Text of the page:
No. No no no no. Testing mania is the direct mandated result of NCLB and its ugly stepsister RttT. It didn’t just happen. The federal government required it. And if Duncan really though this was an actual problem and not just a PR problem, he is the one guy who could wave his magic waiver wand and say, “My bad. Your waiver no longer requires you to test everything that moves and use the test results as the basis for all educational system judgments.”



The cover of next week’s TIME magazine is deeply insulting to hard-working teachers, with its headline, “Rotten Apples” and the claim that it is nearly impossible to fire tenured teachers (but tech millionaires who know nothing about education know how to do it: abolish tenure). As most people in the education field know, about 40% of those who enter teaching leave within five years. More: tenure is due process, the right to a hearing, not a guarantee of a lifetime job. Are there bad apples in teaching? Undoubtedly, just as there are bad apples in medicine, the law, business, and even TIME magazine. There are also bad apples in states where teachers have no tenure. Will abolishing tenure increase the supply of great teachers? Surely we should look to those states where teachers do not have tenure to see how that worked out. Sadly, there is no evidence for the hope, wish, belief, that eliminating due process produces a surge of great teachers.

Jersey Jazzman here begins a series of posts about the TIME article. Some said it wasn’t as inflammatory as the cover. JJ says that may be so, but the article is nonetheless a font of misguided opinion.

Joseph A. Ricciotti, a former professor at Fairfield University in Connecticut, wrote the following post:


One of the most alarming reports concerning the corporate education reform movement and the growth of Common Core in the country was published by Lee Fang in the Nation magazine. Fang’s report highlights how public education is now considered as the last “honeypot” for venture capitalists and Wall Street investors. Investors’ interest in public education as a money making venture was made crystal clear by attendance at the recent annual investment conference in Scottsdale, Arizona which skyrocketed from 370 people the previous year to over 2000 this year. Likewise, the number of companies presenting at the conference increased from 70 to 390, mostly technology companies. It is also no surprise that Jeb Bush, one of the leading advocates of Common Core in the country, was the keynote speaker at the conference. According to Fang, venture capitalists and for-profit education firms “are salivating over the potential 788 billion dollar K-12 education market.”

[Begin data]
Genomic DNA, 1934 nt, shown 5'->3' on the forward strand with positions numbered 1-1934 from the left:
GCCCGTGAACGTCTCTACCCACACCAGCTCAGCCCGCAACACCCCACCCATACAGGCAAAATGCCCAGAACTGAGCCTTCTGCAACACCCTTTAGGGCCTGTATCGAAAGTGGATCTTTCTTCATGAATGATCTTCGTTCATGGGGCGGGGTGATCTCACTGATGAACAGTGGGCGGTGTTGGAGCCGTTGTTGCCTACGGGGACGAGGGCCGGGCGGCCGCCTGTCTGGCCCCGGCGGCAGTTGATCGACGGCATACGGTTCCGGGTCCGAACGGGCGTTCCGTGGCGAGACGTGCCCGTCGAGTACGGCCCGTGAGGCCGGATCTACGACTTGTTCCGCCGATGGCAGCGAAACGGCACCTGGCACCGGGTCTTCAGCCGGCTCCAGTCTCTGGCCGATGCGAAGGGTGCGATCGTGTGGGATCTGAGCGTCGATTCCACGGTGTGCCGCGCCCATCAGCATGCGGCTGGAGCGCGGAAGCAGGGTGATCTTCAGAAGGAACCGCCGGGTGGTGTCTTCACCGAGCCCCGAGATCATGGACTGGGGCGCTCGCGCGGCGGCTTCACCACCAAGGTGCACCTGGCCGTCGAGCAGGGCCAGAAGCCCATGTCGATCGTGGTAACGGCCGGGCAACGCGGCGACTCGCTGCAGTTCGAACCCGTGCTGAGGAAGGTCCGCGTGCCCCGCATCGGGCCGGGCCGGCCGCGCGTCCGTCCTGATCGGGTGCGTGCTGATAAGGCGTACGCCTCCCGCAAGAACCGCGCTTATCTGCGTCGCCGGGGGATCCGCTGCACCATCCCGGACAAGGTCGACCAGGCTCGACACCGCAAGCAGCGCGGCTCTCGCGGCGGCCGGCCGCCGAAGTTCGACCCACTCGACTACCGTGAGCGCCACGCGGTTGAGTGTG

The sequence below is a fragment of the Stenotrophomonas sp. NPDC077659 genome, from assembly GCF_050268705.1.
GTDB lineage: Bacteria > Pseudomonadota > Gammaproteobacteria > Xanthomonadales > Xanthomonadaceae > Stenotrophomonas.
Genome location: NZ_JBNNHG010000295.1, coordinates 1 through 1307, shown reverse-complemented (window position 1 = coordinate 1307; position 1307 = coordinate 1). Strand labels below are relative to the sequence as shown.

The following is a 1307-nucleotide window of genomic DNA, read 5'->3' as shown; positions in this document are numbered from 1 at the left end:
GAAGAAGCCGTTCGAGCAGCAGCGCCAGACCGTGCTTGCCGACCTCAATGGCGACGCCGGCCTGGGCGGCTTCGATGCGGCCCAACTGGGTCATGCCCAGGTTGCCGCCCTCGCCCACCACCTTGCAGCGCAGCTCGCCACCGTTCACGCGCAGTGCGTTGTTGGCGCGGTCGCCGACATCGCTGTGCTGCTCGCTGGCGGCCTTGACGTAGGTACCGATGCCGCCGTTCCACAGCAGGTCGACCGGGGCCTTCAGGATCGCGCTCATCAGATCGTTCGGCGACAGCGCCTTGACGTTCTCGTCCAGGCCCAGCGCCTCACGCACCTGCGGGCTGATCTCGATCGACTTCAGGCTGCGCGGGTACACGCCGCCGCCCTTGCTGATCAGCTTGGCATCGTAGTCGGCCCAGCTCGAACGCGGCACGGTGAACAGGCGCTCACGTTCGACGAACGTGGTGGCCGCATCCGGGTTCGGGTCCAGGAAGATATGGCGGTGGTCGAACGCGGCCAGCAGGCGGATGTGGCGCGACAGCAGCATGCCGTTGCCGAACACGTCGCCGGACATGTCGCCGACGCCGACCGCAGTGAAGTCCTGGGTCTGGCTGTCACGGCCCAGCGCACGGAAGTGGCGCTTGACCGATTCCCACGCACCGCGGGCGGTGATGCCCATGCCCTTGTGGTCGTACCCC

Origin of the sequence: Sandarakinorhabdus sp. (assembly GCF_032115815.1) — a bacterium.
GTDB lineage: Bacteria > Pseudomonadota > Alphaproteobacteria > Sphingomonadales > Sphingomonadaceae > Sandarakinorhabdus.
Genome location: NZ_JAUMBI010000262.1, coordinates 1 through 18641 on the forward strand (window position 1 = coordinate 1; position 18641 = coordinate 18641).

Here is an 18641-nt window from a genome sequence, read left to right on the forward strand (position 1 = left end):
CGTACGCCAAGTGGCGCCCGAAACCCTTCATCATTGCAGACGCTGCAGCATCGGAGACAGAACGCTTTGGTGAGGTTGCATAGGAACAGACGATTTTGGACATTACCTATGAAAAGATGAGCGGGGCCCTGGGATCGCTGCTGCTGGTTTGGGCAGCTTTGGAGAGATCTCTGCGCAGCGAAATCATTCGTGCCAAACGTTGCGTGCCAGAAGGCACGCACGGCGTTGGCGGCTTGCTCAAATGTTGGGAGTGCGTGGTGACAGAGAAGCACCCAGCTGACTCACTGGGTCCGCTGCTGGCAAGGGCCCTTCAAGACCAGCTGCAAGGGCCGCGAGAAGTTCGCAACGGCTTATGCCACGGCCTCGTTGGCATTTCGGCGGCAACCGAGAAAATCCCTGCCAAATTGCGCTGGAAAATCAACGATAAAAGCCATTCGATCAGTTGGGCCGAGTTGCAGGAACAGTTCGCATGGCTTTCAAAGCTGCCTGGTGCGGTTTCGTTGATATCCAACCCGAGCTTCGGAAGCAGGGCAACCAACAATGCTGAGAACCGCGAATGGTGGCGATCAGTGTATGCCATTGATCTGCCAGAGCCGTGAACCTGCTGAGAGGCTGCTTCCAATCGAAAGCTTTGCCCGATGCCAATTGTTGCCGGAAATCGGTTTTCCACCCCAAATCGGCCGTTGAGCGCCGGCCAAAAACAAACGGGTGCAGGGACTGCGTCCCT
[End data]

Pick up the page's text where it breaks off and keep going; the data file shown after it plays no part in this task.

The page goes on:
More and more politicians are learning that, based on the type of corporate reform education policies that they are espousing, these policies will more than likely also impact and lessen their chances of reelection. Take, for example, Governor Dannel Malloy in Connecticut and Mayor Rahm Emmanuel of Chicago, two Democrats who will be seeking reelection in the near future. Both of these political leaders have chosen to advocate typical corporate education reform policies that are basically anti-teacher in nature and have implemented education policies such as advocating charter schools over traditional public schools. Not surprisingly, we may be in for some stunning upsets in the upcoming elections.

In Connecticut, Governor Malloy chose Stefan Pryor as his Commissioner of Education who is not an educator and who has had a history as a charter school advocate. Hence, as a result, we have seen in Connecticut an unprecedented growth of Charter Schools over the past four years with dismal results as well as scandals involving some of their leaders. The appointment of Paul Vallas in Bridgeport as superintendent was another fiasco.